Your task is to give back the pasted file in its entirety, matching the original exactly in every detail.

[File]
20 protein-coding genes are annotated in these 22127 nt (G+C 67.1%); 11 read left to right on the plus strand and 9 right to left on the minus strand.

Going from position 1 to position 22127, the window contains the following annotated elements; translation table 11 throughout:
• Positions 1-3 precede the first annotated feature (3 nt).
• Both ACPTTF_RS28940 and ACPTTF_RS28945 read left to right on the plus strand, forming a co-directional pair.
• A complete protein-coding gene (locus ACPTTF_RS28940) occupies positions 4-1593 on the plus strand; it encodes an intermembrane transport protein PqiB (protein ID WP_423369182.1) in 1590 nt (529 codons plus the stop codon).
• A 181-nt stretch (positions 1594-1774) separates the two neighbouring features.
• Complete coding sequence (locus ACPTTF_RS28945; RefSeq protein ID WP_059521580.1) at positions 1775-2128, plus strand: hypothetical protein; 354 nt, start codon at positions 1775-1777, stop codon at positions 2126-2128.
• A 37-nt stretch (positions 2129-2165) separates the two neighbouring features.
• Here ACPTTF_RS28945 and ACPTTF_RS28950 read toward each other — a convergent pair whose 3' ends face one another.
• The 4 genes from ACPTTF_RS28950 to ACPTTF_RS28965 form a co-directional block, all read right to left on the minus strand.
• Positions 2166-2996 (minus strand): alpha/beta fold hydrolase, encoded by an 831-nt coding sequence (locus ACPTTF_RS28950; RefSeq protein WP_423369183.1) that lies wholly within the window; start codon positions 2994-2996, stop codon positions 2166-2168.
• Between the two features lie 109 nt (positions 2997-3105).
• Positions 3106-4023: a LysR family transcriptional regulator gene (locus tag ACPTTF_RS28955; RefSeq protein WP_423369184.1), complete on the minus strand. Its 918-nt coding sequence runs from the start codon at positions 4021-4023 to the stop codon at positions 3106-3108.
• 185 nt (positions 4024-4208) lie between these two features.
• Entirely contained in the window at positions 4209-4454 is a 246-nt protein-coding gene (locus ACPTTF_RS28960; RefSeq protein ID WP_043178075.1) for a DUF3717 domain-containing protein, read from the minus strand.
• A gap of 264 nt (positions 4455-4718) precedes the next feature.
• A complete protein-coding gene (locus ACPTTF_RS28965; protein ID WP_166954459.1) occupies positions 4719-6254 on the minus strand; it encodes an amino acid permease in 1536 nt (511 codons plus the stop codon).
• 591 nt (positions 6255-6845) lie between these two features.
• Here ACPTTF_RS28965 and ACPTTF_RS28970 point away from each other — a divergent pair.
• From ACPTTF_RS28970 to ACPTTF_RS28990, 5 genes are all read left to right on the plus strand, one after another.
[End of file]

20 protein-coding genes are annotated in these 22127 nt (G+C 67.1%); 11 read left to right on the plus strand and 9 right to left on the minus strand.

Going from position 1 to position 22127, the window contains the following annotated elements; translation table 11 throughout:
• Positions 1-3 precede the first annotated feature (3 nt).
• Both ACPTTF_RS28940 and ACPTTF_RS28945 read left to right on the plus strand, forming a co-directional pair.
• A complete protein-coding gene (locus ACPTTF_RS28940) occupies positions 4-1593 on the plus strand; it encodes an intermembrane transport protein PqiB (protein ID WP_423369182.1) in 1590 nt (529 codons plus the stop codon).
• A 181-nt stretch (positions 1594-1774) separates the two neighbouring features.
• Complete coding sequence (locus ACPTTF_RS28945; RefSeq protein ID WP_059521580.1) at positions 1775-2128, plus strand: hypothetical protein; 354 nt, start codon at positions 1775-1777, stop codon at positions 2126-2128.
• A 37-nt stretch (positions 2129-2165) separates the two neighbouring features.
• Here ACPTTF_RS28945 and ACPTTF_RS28950 read toward each other — a convergent pair whose 3' ends face one another.
• The 4 genes from ACPTTF_RS28950 to ACPTTF_RS28965 form a co-directional block, all read right to left on the minus strand.
• Positions 2166-2996 (minus strand): alpha/beta fold hydrolase, encoded by an 831-nt coding sequence (locus ACPTTF_RS28950; RefSeq protein WP_423369183.1) that lies wholly within the window; start codon positions 2994-2996, stop codon positions 2166-2168.
• Between the two features lie 109 nt (positions 2997-3105).
• Positions 3106-4023: a LysR family transcriptional regulator gene (locus tag ACPTTF_RS28955; RefSeq protein WP_423369184.1), complete on the minus strand. Its 918-nt coding sequence runs from the start codon at positions 4021-4023 to the stop codon at positions 3106-3108.
• 185 nt (positions 4024-4208) lie between these two features.
• Entirely contained in the window at positions 4209-4454 is a 246-nt protein-coding gene (locus ACPTTF_RS28960; RefSeq protein ID WP_043178075.1) for a DUF3717 domain-containing protein, read from the minus strand.
• A gap of 264 nt (positions 4455-4718) precedes the next feature.
• A complete protein-coding gene (locus ACPTTF_RS28965; protein ID WP_166954459.1) occupies positions 4719-6254 on the minus strand; it encodes an amino acid permease in 1536 nt (511 codons plus the stop codon).
• 591 nt (positions 6255-6845) lie between these two features.
• Here ACPTTF_RS28965 and ACPTTF_RS28970 point away from each other — a divergent pair.
• From ACPTTF_RS28970 to ACPTTF_RS28990, 5 genes are all read left to right on the plus strand, one after another.